William Bradford and Thomas Bradford had inserted an advertisement offering “Ready MONEY for CLEAN LINEN RAGGS” that Pennsylvania’s “Paper Manufactory” could make into paper, thus supporting the local economy, eliminating dependence on paper imported from England, and avoiding the duties imposed by the Townshend Act. The Bradfords conceived of saving rags as a political act rather than a mundane chore, charging “Ladies” to express “their love of liberty” by taking the lead in supporting this particular act of resistance to Parliament’s overreach.

Holt eliminated any mention of the Bradfords and their “Pennsylvania Writing PAPER,” considering them irrelevant to the lesson he wished to impress on readers of the New-York Journal. He reprinted the rest of the advertisement in its entirety, along with a brief introduction: “For the Encouragement of the Paper Manufactory, the following Advertisement is copied from the Pennsylvania Journal, and being equally applicable to this Province, is earnestly recommended to the Consideration of all who desire its Prosperity and wish to preserve its Freedom.” In making this statement, Holt doubled down on the political message advanced by the Bradfords.

But that was not all Holt did. After reprinting the original advertisement, he inserted an editorial of equal length. He lamented the “great sums of money that are continually sent out of America … for the single article of paper.” He expressed dismay that colonists had not done more to encourage paper production in New York; the industry would garner “a considerable and certain profit” as well as avoid “the unconstitutional imposition exacted upon us” by the duties on imported paper. Encouraging domestic manufacture of paper would “promote the good of our country, and preserve its right and liberties.” Finally, Holt made a bid for supporting paper production in New York rather than Philadelphia, another reason to remove any mention of the Bradfords and their goods from the advertisement. He complained that “[b]esides the money sent from this province to Europe for paper, considerable sums are sent for it to Philadelphia.” He believed that approximately twenty paper mills operated in that city and its environs, compared to only a couple in New York. Not only did Holt promote paper made in America, he wanted his own colony to benefit from its production rather than import from a neighboring province.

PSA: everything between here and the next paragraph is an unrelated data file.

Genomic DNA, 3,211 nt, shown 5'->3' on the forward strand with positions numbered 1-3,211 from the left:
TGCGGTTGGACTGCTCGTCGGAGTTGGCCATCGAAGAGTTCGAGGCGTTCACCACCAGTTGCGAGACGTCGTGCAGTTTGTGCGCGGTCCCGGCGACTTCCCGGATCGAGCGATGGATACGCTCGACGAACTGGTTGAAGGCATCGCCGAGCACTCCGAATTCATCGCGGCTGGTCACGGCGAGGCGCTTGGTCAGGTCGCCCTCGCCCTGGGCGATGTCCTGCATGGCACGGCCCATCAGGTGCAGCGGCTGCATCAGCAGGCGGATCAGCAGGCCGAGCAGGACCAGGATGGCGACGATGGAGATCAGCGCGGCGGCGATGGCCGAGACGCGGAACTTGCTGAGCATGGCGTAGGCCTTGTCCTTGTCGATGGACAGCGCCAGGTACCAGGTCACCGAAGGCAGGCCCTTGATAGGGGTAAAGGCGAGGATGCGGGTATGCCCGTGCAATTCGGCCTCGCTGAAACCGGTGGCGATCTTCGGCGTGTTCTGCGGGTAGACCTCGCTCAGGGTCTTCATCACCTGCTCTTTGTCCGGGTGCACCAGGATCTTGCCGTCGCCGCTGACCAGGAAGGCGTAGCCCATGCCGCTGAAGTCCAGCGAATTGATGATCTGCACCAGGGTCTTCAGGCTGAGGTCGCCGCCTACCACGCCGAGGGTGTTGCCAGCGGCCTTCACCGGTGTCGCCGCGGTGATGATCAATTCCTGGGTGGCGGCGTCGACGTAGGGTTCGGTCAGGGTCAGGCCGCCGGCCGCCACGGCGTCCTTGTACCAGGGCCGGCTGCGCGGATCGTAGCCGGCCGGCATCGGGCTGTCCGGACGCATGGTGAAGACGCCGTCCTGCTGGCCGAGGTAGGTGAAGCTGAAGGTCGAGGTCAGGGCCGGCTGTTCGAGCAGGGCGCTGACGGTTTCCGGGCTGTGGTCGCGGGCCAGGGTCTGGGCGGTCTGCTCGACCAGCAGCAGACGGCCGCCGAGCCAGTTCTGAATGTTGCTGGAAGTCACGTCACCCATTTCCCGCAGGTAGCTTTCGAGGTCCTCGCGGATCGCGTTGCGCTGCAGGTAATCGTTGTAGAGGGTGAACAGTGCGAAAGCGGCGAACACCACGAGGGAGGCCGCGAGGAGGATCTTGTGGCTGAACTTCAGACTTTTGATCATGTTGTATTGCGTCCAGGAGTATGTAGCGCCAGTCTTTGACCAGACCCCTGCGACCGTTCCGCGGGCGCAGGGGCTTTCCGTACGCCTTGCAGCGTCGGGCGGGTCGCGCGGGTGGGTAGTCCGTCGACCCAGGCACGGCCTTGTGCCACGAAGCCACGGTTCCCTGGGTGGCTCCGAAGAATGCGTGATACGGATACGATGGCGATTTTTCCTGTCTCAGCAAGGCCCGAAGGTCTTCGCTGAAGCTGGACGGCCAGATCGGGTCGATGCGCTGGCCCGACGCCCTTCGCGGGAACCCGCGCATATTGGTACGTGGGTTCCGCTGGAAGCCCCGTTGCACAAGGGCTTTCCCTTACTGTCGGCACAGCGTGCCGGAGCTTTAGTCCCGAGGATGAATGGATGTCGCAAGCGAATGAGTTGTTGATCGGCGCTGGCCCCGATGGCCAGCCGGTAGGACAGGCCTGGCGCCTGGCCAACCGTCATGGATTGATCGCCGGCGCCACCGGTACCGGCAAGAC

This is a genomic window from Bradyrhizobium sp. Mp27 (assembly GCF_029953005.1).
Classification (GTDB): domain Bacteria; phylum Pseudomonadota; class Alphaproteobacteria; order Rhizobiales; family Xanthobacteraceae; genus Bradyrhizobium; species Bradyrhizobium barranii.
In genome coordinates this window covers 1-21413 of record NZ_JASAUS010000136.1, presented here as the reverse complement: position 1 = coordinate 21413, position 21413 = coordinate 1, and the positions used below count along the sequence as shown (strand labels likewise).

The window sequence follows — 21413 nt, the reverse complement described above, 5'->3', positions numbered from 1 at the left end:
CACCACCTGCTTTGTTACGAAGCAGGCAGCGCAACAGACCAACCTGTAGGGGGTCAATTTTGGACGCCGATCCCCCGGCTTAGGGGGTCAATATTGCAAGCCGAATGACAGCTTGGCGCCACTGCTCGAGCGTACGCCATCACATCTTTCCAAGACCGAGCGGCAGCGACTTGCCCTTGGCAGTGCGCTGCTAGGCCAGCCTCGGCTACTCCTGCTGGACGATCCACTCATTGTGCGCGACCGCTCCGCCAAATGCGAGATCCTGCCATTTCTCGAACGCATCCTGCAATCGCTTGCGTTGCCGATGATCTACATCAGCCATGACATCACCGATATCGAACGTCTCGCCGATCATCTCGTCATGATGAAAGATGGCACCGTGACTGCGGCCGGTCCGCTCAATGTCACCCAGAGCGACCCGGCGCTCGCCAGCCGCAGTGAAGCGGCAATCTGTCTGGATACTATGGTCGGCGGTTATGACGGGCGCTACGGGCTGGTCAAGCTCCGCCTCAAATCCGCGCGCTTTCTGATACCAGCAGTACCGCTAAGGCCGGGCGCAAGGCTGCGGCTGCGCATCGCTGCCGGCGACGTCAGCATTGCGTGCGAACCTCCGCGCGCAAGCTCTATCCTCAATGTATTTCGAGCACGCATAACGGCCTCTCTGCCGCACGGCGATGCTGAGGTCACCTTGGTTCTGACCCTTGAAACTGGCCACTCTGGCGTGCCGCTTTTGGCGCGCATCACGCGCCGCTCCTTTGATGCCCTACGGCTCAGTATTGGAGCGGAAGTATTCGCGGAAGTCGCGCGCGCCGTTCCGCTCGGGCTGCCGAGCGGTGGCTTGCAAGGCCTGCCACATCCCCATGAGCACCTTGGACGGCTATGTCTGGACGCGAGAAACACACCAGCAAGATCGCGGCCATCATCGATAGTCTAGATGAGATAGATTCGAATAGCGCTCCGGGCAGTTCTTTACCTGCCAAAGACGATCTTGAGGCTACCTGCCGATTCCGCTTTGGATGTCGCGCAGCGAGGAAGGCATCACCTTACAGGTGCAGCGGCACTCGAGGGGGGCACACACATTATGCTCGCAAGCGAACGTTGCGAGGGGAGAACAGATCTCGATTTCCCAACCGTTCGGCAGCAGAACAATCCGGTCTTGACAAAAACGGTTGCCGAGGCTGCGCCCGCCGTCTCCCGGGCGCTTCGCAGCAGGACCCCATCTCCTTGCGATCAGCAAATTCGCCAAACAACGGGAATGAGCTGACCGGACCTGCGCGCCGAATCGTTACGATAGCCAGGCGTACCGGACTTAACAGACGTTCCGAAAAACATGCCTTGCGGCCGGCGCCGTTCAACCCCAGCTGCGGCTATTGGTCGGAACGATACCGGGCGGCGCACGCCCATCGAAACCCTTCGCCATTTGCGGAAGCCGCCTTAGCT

Although Holt described this piece as an advertisement and placed it among the paid notices, it might better be considered an editorial. The political valence of the original advertisement in the Pennsylvania Journal merited reprinting in the New-York Journal, but Holt enhanced it with even more extensive commentary.